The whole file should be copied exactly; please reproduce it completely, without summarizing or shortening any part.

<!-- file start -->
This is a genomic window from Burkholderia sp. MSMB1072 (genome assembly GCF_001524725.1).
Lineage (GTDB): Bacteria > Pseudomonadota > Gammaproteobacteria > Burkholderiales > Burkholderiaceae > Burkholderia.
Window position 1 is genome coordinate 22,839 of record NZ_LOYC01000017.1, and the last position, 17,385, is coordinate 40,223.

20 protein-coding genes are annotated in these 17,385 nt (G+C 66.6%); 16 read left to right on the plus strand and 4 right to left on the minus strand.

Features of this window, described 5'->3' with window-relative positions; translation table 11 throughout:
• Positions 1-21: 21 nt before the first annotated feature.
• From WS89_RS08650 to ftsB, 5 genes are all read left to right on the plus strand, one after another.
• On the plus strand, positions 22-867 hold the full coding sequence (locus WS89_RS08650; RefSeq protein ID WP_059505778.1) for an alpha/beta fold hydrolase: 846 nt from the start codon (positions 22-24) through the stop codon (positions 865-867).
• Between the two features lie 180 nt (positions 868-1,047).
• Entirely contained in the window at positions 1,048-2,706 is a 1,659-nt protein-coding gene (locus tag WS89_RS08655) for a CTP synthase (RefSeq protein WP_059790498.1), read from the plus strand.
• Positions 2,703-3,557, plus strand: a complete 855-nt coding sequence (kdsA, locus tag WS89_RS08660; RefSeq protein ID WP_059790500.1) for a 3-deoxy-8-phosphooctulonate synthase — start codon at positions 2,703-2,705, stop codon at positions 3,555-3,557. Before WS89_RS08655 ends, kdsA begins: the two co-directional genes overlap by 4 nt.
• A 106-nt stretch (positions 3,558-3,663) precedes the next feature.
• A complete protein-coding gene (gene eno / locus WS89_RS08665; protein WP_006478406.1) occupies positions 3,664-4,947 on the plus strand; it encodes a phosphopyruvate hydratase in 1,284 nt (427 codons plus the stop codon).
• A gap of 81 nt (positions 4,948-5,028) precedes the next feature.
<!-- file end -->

This is a genomic window from Burkholderia sp. MSMB1072 (genome assembly GCF_001524725.1).
Lineage (GTDB): Bacteria > Pseudomonadota > Gammaproteobacteria > Burkholderiales > Burkholderiaceae > Burkholderia.
Window position 1 is genome coordinate 22,839 of record NZ_LOYC01000017.1, and the last position, 17,385, is coordinate 40,223.

20 protein-coding genes are annotated in these 17,385 nt (G+C 66.6%); 16 read left to right on the plus strand and 4 right to left on the minus strand.

Features of this window, described 5'->3' with window-relative positions; translation table 11 throughout:
• Positions 1-21: 21 nt before the first annotated feature.
• From WS89_RS08650 to ftsB, 5 genes are all read left to right on the plus strand, one after another.
• On the plus strand, positions 22-867 hold the full coding sequence (locus WS89_RS08650; RefSeq protein ID WP_059505778.1) for an alpha/beta fold hydrolase: 846 nt from the start codon (positions 22-24) through the stop codon (positions 865-867).
• Between the two features lie 180 nt (positions 868-1,047).
• Entirely contained in the window at positions 1,048-2,706 is a 1,659-nt protein-coding gene (locus tag WS89_RS08655) for a CTP synthase (RefSeq protein WP_059790498.1), read from the plus strand.
• Positions 2,703-3,557, plus strand: a complete 855-nt coding sequence (kdsA, locus tag WS89_RS08660; RefSeq protein ID WP_059790500.1) for a 3-deoxy-8-phosphooctulonate synthase — start codon at positions 2,703-2,705, stop codon at positions 3,555-3,557. Before WS89_RS08655 ends, kdsA begins: the two co-directional genes overlap by 4 nt.
• A 106-nt stretch (positions 3,558-3,663) precedes the next feature.
• A complete protein-coding gene (gene eno / locus WS89_RS08665; protein WP_006478406.1) occupies positions 3,664-4,947 on the plus strand; it encodes a phosphopyruvate hydratase in 1,284 nt (427 codons plus the stop codon).
• A gap of 81 nt (positions 4,948-5,028) precedes the next feature.